Utilities in the United States are heading into uncharted territories, and the regulatory landscape is changing accordingly. To learn what it takes to tame this new territory, we spoke with three...
Regulators Forum: Taming the Utility Frontier
Policymakers are setting sights on new challenges facing utilities.
deal for consumers.
We are not through with the process. This journey started 10 years ago, with policy decisions that were based on sound economics and the realization that this transition to a competitive marketplace wouldn’t occur overnight. In fact it would be an evolving process, and the supply auction is just a milestone in that road.
Right now we are on a learning curve. The commission has initiated various workshops and forums where we have invited stakeholders to comment about things we should be aware of, and changes we should make. The commission’s Post-2006 Initiative, Energy Solutions Forum and Retail Competition workshops are a few. We are learning new things every day, and our job is not over. We are designing a marketplace for the future, and it must be dynamic and responsive to the participants in the market.
Fortnightly: How might demand-response metering fit into Illinois’ market design?
O’Connell-Diaz: This certainly will be an issue the commission will be looking at in the coming years. The Illinois Legislature recently passed legislation that calls for real-time meters [Public Act 094-0977, enacted June 30, 2006]. We are awaiting filings from the various utility companies pursuant to that legislation. I don’t know what the programs will look like. But real-time metering is part of a menu of items that commissions as well as ratepayers and other stakeholders need. These programs will enable customers to understand how electricity use translates into utility bills and how individual use affects everyone in the service territory.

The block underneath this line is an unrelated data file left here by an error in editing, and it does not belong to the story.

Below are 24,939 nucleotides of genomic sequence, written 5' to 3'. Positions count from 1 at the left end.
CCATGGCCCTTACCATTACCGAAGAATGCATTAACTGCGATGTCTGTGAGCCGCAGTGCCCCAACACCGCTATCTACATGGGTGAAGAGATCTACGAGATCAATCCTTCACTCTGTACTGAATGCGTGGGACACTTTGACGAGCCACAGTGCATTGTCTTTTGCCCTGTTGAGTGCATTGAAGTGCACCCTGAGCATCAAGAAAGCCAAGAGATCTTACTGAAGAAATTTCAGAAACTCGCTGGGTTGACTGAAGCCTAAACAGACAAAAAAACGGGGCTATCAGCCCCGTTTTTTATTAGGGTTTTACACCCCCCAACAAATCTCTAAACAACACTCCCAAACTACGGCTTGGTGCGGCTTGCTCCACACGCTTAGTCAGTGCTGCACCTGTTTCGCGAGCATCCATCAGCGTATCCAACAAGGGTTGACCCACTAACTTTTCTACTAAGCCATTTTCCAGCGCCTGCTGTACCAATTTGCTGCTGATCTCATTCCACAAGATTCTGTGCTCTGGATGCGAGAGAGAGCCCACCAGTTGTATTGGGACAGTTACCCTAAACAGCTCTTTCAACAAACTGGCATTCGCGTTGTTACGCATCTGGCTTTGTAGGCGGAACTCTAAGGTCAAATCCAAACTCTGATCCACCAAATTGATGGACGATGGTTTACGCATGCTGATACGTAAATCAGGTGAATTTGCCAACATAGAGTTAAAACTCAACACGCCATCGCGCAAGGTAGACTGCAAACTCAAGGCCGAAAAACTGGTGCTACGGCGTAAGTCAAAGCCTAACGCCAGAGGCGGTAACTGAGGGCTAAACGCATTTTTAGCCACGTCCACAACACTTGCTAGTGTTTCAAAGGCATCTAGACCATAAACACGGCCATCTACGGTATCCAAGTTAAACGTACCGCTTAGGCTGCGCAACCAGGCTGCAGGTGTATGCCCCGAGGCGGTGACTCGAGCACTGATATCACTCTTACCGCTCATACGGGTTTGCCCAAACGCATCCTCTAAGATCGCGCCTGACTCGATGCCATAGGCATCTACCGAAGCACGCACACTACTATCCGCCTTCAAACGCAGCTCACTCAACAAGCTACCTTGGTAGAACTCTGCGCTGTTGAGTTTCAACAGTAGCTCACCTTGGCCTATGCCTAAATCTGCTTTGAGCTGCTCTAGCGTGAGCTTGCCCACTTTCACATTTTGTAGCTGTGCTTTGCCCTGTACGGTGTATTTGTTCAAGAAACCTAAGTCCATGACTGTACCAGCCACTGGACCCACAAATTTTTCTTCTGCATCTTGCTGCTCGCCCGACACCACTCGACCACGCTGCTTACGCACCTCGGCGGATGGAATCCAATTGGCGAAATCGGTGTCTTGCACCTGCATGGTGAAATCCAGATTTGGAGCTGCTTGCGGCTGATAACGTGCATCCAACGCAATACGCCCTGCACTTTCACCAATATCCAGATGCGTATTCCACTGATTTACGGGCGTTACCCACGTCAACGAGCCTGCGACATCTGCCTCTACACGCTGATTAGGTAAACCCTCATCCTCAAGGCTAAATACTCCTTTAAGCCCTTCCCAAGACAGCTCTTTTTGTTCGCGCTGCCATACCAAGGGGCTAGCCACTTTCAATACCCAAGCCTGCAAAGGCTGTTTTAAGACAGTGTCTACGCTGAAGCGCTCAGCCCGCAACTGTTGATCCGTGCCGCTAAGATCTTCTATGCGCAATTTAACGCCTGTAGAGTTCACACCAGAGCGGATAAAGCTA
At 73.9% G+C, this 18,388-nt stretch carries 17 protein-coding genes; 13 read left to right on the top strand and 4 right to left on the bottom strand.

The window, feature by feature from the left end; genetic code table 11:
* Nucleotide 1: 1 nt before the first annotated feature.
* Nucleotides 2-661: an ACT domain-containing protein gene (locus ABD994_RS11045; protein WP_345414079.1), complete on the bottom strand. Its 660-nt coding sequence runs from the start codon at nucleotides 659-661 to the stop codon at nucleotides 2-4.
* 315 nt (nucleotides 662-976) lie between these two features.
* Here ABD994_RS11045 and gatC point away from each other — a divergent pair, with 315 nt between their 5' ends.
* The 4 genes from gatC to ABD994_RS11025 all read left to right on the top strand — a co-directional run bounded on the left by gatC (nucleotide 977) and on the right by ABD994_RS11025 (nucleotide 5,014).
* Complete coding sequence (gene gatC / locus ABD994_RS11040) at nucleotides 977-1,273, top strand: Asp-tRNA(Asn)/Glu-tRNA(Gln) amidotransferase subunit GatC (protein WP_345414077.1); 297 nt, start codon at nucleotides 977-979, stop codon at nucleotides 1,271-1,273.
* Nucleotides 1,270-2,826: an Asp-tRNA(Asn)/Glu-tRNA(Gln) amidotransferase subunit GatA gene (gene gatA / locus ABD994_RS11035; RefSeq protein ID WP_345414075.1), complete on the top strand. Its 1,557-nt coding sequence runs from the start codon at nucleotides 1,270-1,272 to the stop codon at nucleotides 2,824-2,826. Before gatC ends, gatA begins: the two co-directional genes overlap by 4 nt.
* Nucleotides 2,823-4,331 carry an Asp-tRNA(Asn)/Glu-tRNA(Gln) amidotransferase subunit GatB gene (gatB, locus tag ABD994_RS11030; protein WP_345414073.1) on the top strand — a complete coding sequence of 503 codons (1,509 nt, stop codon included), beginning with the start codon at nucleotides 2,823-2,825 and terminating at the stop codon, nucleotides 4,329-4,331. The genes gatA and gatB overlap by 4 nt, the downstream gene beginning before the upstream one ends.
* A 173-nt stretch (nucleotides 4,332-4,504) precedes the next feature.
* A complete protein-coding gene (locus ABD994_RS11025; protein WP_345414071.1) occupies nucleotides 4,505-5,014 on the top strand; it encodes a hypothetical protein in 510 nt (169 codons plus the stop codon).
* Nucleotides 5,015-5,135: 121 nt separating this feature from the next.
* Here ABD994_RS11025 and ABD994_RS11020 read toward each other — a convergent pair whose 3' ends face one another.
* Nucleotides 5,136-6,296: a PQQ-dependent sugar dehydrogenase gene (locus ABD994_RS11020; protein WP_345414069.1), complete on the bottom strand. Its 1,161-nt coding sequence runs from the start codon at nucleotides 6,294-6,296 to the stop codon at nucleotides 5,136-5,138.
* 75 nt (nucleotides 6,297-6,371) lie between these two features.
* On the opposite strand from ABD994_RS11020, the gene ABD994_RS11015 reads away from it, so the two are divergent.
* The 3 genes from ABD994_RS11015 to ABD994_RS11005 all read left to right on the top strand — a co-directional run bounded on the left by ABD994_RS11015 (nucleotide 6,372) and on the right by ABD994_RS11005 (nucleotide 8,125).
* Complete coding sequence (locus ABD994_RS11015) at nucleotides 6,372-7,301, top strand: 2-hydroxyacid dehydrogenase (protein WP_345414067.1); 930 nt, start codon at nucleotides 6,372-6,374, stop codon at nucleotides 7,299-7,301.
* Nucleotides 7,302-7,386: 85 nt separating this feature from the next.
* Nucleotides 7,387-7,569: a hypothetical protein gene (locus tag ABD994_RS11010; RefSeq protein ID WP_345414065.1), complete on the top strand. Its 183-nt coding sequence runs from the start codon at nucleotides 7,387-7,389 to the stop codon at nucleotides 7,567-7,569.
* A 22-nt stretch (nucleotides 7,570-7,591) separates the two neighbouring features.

We will be looking at many basic questions when utilities file their demand-response programs. Specifically we’ll address the question of costs: Will they be socialized to all ratepayers, or just to those who sign up for a particular program? And we’ll study particular metering technologies, to determine whether they will do what they are supposed to do.
Fortnightly: How are commodity-price pressures affecting Illinois utilities’ need to invest in electricity infrastructure? I understand ComEd was less than happy with the commission’s ruling in its recent delivery-service rate case. What should utilities be doing to secure rate recovery?
O’Connell-Diaz: ComEd’s case is going through the rehearing process and is expected to be completed by the end of the year.
Utility companies are required under Illinois law to provide safe and reliable service, and they must spend money to accomplish that goal. But the company must justify the costs, because the money doesn’t fall out of the sky.
Under Illinois Restructuring law, our rates have been frozen since 1995, and in some instances since 1981, in addition to a mandated 20 percent rate reduction. Now, I don’t see anything in my kitchen that costs the same as it did in 1995, and most companies are incurring much greater expenses than they did in 1995.
There are many opportunities to address the cost issues. Any citizen can participate in rate cases at the commission. It’s a very detailed process and everyone has an opportunity to challenge what the company has filed. And it’s not an open-and-shut situation. If a utility isn’t happy at the